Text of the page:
Restoril is metabolized by your liver with a half-life in two phases—one short and one long. Most of the drug is excreted in your urine. In general, the typical detection windows for benzodiazepines are different for urine, blood, and saliva, and hair.


A typical therapeutic dose of Restoril will appear positive on a urine drug screen (such as those done for employment purposes) for an average of five days to a week. Heavier or longer use of the medication can create a positive urine test for weeks.


Restoril clears out of your bloodstream much faster than it does from your urine. It is usually only detectable in blood for up to 24 hours.


Restoril can be detectable in your saliva for 24 hours or longer.


As with all drugs, Restoril can be detected in your hair. The range of detection for Restoril starts at about two to three weeks after you take the medication and can go up to three months after your last dose.

False Positive Testing

Certain medications may cause a false positive urine screen for Restoril. The antidepressant medication Zoloft (sertraline) and prescription non-steroidal anti-inflammatory drug Daypro (oxaprozin) reportedly can cause a false-positive urine test for benzodiazepines like Restoril.

Certain medications, including some antidepressants, can cause a false-positive result for Restoril on a drug screen.

If you are taking Restoril and need to take a drug screening for work, tell the testing laboratory before giving a sample. This will help them interpret your results. You might also want to inform your employer (or prospective employer) that you're taking Restoril ahead of time.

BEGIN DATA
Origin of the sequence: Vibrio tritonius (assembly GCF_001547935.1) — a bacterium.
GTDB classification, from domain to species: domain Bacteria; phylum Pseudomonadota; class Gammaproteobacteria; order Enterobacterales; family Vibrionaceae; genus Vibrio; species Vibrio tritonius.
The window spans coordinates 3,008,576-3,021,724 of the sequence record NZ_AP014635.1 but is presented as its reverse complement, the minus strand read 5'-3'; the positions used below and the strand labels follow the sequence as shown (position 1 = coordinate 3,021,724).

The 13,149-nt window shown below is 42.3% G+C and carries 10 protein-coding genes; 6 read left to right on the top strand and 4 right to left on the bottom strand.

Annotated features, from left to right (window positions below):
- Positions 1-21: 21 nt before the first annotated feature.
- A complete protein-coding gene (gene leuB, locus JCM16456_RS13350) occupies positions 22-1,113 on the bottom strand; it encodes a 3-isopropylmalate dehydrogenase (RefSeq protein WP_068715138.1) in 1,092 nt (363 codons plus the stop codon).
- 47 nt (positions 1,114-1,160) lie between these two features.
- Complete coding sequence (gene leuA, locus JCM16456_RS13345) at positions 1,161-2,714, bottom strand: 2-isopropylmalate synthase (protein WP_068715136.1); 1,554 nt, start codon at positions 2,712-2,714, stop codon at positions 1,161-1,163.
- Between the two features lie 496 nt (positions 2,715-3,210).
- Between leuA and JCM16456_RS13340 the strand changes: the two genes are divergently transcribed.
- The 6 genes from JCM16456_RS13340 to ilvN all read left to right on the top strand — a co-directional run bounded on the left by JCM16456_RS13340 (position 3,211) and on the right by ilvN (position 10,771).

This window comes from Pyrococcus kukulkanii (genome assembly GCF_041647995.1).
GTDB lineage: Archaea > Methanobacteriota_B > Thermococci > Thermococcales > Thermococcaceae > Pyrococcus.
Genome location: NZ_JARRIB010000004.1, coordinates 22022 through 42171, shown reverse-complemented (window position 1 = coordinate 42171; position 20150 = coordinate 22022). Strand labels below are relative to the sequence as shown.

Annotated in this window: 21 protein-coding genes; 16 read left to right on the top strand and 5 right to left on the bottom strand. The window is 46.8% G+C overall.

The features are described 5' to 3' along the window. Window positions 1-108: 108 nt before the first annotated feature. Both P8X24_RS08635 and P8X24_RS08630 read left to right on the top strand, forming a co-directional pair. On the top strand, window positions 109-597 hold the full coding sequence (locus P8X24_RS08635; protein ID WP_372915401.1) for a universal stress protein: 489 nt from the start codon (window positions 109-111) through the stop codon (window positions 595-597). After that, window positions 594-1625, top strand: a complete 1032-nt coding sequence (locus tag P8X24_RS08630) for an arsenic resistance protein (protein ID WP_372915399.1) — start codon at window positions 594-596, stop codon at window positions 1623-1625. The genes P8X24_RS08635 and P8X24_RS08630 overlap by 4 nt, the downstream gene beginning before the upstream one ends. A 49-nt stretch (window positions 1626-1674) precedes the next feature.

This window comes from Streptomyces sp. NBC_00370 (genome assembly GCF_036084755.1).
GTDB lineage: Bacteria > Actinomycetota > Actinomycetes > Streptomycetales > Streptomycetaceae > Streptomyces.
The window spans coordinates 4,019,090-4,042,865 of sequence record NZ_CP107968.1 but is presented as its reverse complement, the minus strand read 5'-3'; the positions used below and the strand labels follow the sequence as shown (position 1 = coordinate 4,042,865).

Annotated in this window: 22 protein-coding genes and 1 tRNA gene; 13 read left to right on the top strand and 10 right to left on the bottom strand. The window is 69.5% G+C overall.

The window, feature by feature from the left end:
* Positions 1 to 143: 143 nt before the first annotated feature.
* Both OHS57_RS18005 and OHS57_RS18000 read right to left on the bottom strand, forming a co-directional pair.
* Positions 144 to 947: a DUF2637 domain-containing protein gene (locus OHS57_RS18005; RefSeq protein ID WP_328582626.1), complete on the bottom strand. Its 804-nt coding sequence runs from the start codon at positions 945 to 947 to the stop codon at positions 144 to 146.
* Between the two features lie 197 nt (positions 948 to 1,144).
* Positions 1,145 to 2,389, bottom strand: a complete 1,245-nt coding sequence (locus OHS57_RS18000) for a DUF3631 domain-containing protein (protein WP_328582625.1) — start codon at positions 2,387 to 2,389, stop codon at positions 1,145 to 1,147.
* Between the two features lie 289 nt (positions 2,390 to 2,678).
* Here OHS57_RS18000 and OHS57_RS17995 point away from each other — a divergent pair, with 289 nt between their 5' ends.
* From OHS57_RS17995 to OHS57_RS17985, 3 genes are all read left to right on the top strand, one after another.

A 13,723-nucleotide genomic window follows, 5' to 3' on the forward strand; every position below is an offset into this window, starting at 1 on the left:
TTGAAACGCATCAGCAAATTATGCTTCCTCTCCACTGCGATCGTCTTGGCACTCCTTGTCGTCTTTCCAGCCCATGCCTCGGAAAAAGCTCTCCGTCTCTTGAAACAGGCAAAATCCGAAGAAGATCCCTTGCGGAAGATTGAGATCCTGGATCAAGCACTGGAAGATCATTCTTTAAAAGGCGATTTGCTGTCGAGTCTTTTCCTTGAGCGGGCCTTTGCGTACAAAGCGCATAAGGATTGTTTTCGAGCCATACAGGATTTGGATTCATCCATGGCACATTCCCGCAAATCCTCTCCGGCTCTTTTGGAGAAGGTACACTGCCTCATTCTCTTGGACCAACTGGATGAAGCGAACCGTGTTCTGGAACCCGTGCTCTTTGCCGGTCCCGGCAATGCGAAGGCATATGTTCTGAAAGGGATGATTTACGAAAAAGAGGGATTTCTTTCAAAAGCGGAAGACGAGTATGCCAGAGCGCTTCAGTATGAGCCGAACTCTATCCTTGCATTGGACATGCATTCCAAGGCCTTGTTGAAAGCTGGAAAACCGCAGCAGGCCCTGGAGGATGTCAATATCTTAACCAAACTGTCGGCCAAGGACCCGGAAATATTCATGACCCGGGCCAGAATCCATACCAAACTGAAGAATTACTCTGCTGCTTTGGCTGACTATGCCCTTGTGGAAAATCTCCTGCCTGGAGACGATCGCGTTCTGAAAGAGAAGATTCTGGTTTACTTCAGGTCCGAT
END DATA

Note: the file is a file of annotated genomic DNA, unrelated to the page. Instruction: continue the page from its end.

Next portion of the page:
Factors That Affect Detection Time

How long Restoril is detectable in your body depends on many variables, including your metabolism, weight, amount of body fat, and hydration status. The amount of Restoril that you take and how long you have been taking it, as well as the type of test that is used, will also affect your results.


Your age can play a factor in the half-life of Restoril. The average half-life of the drug is higher for healthy older adults than it is for healthy young adults.


Being overweight makes it more difficult for your body to eliminate Restoril, which can increase the half-life of the drug. 


People who have a higher metabolism (which can be influenced by hydration, age, activity level, and other health conditions) tend to be able to excrete Restoril faster than people with a slower metabolic rate.

Alcohol Use

Combining alcohol and Restoril can cause a fatal overdose. Alcohol can increase Restoril's sedative effects as well as make it harder for your body to break down the drug.

Symptoms of Overdose